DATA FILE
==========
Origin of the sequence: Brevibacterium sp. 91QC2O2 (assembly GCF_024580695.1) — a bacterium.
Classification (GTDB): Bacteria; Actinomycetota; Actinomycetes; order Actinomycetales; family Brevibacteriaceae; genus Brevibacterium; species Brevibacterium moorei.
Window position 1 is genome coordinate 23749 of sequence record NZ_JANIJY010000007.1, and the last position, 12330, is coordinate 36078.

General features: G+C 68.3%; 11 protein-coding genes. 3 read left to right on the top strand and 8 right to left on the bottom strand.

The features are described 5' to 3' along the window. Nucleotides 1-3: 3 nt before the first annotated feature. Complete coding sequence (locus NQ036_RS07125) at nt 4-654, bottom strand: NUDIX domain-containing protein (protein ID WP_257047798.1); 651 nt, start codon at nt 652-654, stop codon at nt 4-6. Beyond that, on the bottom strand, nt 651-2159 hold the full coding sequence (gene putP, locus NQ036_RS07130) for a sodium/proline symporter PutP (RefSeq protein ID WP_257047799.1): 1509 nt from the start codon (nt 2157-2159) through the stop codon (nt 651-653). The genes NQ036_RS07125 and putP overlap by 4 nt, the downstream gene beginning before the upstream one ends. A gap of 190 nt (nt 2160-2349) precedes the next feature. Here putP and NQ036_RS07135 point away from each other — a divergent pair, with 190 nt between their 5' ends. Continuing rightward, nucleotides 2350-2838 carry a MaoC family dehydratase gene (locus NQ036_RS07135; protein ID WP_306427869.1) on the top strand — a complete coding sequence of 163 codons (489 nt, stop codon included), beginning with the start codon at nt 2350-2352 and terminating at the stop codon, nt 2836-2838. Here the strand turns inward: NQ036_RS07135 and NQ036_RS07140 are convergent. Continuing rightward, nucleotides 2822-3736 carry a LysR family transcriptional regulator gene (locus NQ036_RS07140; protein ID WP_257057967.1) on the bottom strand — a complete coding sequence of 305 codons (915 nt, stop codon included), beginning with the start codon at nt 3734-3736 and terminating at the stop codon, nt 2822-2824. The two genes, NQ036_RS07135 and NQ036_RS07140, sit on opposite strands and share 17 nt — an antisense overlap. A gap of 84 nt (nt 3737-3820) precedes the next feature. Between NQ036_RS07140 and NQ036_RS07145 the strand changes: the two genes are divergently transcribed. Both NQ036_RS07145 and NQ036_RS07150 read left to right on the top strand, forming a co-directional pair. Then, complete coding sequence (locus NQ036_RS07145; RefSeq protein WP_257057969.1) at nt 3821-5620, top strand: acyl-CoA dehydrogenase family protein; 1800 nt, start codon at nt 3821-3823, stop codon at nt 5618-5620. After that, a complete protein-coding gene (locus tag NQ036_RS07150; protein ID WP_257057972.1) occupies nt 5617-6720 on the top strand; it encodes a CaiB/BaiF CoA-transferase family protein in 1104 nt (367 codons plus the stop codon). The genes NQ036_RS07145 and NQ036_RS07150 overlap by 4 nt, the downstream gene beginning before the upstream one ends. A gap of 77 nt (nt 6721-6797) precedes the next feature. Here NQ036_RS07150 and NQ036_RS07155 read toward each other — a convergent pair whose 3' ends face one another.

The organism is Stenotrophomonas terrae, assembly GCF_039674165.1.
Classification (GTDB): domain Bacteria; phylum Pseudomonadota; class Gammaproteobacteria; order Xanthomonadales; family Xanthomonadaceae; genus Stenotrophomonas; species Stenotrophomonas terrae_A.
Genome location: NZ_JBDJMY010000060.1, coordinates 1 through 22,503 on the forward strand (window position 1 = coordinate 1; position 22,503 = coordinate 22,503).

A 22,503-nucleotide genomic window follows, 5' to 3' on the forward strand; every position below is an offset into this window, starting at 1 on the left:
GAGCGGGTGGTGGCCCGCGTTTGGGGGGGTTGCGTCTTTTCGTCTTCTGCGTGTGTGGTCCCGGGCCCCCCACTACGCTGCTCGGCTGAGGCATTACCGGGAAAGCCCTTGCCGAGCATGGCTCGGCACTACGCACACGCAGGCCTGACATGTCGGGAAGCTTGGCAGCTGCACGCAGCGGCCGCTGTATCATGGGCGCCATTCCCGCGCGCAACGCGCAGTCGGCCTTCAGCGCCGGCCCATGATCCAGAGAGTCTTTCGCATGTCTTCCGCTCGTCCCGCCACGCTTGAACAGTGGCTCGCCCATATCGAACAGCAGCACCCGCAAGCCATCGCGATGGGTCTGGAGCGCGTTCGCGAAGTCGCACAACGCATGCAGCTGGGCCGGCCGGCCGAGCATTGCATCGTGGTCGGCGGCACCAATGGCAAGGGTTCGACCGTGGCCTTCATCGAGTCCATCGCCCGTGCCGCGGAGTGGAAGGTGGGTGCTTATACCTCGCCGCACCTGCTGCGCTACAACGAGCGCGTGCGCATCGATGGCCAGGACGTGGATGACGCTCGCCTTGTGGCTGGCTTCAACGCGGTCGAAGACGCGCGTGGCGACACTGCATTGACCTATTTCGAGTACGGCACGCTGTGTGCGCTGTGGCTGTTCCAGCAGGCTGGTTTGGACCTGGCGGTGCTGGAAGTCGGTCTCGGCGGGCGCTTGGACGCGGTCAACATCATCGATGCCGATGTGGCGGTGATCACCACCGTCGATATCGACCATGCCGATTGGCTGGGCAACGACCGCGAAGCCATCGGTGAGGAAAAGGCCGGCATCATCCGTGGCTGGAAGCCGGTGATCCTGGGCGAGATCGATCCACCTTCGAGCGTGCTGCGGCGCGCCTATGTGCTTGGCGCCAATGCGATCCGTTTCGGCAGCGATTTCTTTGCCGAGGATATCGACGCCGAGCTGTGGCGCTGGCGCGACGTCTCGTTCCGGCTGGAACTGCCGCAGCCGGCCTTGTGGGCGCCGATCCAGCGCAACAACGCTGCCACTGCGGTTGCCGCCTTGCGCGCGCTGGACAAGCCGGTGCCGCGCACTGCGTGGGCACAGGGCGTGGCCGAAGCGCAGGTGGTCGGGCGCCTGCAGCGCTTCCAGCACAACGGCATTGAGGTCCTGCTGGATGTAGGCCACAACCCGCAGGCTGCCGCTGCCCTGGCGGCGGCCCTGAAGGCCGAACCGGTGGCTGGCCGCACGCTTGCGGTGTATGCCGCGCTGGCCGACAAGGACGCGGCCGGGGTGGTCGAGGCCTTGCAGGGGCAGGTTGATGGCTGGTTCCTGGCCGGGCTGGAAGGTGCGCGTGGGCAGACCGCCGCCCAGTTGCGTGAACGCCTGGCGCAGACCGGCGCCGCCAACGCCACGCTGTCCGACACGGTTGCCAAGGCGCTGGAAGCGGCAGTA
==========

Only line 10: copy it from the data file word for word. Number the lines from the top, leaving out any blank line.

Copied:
GAGCGGGTGGTGGCCCGCGTTTGGGGGGGTTGCGTCTTTTCGTCTTCTGCGTGTGTGGTCCCGGGCCCCCCACTACGCTGCTCGGCTGAGGCATTACCGGGAAAGCCCTTGCCGAGCATGGCTCGGCACTACGCACACGCAGGCCTGACATGTCGGGAAGCTTGGCAGCTGCACGCAGCGGCCGCTGTATCATGGGCGCCATTCCCGCGCGCAACGCGCAGTCGGCCTTCAGCGCCGGCCCATGATCCAGAGAGTCTTTCGCATGTCTTCCGCTCGTCCCGCCACGCTTGAACAGTGGCTCGCCCATATCGAACAGCAGCACCCGCAAGCCATCGCGATGGGTCTGGAGCGCGTTCGCGAAGTCGCACAACGCATGCAGCTGGGCCGGCCGGCCGAGCATTGCATCGTGGTCGGCGGCACCAATGGCAAGGGTTCGACCGTGGCCTTCATCGAGTCCATCGCCCGTGCCGCGGAGTGGAAGGTGGGTGCTTATACCTCGCCGCACCTGCTGCGCTACAACGAGCGCGTGCGCATCGATGGCCAGGACGTGGATGACGCTCGCCTTGTGGCTGGCTTCAACGCGGTCGAAGACGCGCGTGGCGACACTGCATTGACCTATTTCGAGTACGGCACGCTGTGTGCGCTGTGGCTGTTCCAGCAGGCTGGTTTGGACCTGGCGGTGCTGGAAGTCGGTCTCGGCGGGCGCTTGGACGCGGTCAACATCATCGATGCCGATGTGGCGGTGATCACCACCGTCGATATCGACCATGCCGATTGGCTGGGCAACGACCGCGAAGCCATCGGTGAGGAAAAGGCCGGCATCATCCGTGGCTGGAAGCCGGTGATCCTGGGCGAGATCGATCCACCTTCGAGCGTGCTGCGGCGCGCCTATGTGCTTGGCGCCAATGCGATCCGTTTCGGCAGCGATTTCTTTGCCGAGGATATCGACGCCGAGCTGTGGCGCTGGCGCGACGTCTCGTTCCGGCTGGAACTGCCGCAGCCGGCCTTGTGGGCGCCGATCCAGCGCAACAACGCTGCCACTGCGGTTGCCGCCTTGCGCGCGCTGGACAAGCCGGTGCCGCGCACTGCGTGGGCACAGGGCGTGGCCGAAGCGCAGGTGGTCGGGCGCCTGCAGCGCTTCCAGCACAACGGCATTGAGGTCCTGCTGGATGTAGGCCACAACCCGCAGGCTGCCGCTGCCCTGGCGGCGGCCCTGAAGGCCGAACCGGTGGCTGGCCGCACGCTTGCGGTGTATGCCGCGCTGGCCGACAAGGACGCGGCCGGGGTGGTCGAGGCCTTGCAGGGGCAGGTTGATGGCTGGTTCCTGGCCGGGCTGGAAGGTGCGCGTGGGCAGACCGCCGCCCAGTTGCGTGAACGCCTGGCGCAGACCGGCGCCGCCAACGCCACGCTGTCCGACACGGTTGCCAAGGCGCTGGAAGCGGCAGTA